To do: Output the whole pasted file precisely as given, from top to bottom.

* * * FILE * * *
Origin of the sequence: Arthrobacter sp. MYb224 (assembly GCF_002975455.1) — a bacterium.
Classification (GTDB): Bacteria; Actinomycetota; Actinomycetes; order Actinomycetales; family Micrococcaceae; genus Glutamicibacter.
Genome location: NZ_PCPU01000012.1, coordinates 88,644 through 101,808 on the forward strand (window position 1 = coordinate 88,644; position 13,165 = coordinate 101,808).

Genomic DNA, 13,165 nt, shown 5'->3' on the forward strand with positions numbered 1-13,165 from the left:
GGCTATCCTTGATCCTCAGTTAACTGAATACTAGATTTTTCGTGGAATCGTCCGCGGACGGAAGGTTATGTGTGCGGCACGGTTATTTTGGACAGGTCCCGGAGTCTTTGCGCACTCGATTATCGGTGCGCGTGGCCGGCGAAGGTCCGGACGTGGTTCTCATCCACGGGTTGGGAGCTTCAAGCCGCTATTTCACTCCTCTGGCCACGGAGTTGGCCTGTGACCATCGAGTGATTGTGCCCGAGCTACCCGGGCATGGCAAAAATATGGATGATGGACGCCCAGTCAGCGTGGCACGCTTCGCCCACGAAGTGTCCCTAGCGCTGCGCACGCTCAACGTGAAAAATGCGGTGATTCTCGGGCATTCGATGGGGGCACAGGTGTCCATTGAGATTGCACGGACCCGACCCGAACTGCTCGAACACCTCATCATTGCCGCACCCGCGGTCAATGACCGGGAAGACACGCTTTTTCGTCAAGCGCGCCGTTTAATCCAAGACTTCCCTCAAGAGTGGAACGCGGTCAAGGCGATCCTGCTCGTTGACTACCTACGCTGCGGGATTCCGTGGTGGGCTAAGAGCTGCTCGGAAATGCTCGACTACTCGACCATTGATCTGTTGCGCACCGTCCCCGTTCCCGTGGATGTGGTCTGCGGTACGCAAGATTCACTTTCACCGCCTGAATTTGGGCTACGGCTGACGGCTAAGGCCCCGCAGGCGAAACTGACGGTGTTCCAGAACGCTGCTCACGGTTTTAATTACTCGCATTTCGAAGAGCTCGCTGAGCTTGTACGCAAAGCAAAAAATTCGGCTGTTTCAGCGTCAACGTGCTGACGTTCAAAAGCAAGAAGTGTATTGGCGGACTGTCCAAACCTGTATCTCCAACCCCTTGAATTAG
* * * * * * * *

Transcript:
Origin of the sequence: Arthrobacter sp. MYb224 (assembly GCF_002975455.1) — a bacterium.
Classification (GTDB): Bacteria; Actinomycetota; Actinomycetes; order Actinomycetales; family Micrococcaceae; genus Glutamicibacter.
Genome location: NZ_PCPU01000012.1, coordinates 88,644 through 101,808 on the forward strand (window position 1 = coordinate 88,644; position 13,165 = coordinate 101,808).

Genomic DNA, 13,165 nt, shown 5'->3' on the forward strand with positions numbered 1-13,165 from the left:
GGCTATCCTTGATCCTCAGTTAACTGAATACTAGATTTTTCGTGGAATCGTCCGCGGACGGAAGGTTATGTGTGCGGCACGGTTATTTTGGACAGGTCCCGGAGTCTTTGCGCACTCGATTATCGGTGCGCGTGGCCGGCGAAGGTCCGGACGTGGTTCTCATCCACGGGTTGGGAGCTTCAAGCCGCTATTTCACTCCTCTGGCCACGGAGTTGGCCTGTGACCATCGAGTGATTGTGCCCGAGCTACCCGGGCATGGCAAAAATATGGATGATGGACGCCCAGTCAGCGTGGCACGCTTCGCCCACGAAGTGTCCCTAGCGCTGCGCACGCTCAACGTGAAAAATGCGGTGATTCTCGGGCATTCGATGGGGGCACAGGTGTCCATTGAGATTGCACGGACCCGACCCGAACTGCTCGAACACCTCATCATTGCCGCACCCGCGGTCAATGACCGGGAAGACACGCTTTTTCGTCAAGCGCGCCGTTTAATCCAAGACTTCCCTCAAGAGTGGAACGCGGTCAAGGCGATCCTGCTCGTTGACTACCTACGCTGCGGGATTCCGTGGTGGGCTAAGAGCTGCTCGGAAATGCTCGACTACTCGACCATTGATCTGTTGCGCACCGTCCCCGTTCCCGTGGATGTGGTCTGCGGTACGCAAGATTCACTTTCACCGCCTGAATTTGGGCTACGGCTGACGGCTAAGGCCCCGCAGGCGAAACTGACGGTGTTCCAGAACGCTGCTCACGGTTTTAATTACTCGCATTTCGAAGAGCTCGCTGAGCTTGTACGCAAAGCAAAAAATTCGGCTGTTTCAGCGTCAACGTGCTGACGTTCAAAAGCAAGAAGTGTATTGGCGGACTGTCCAAACCTGTATCTCCAACCCCTTGAATTAG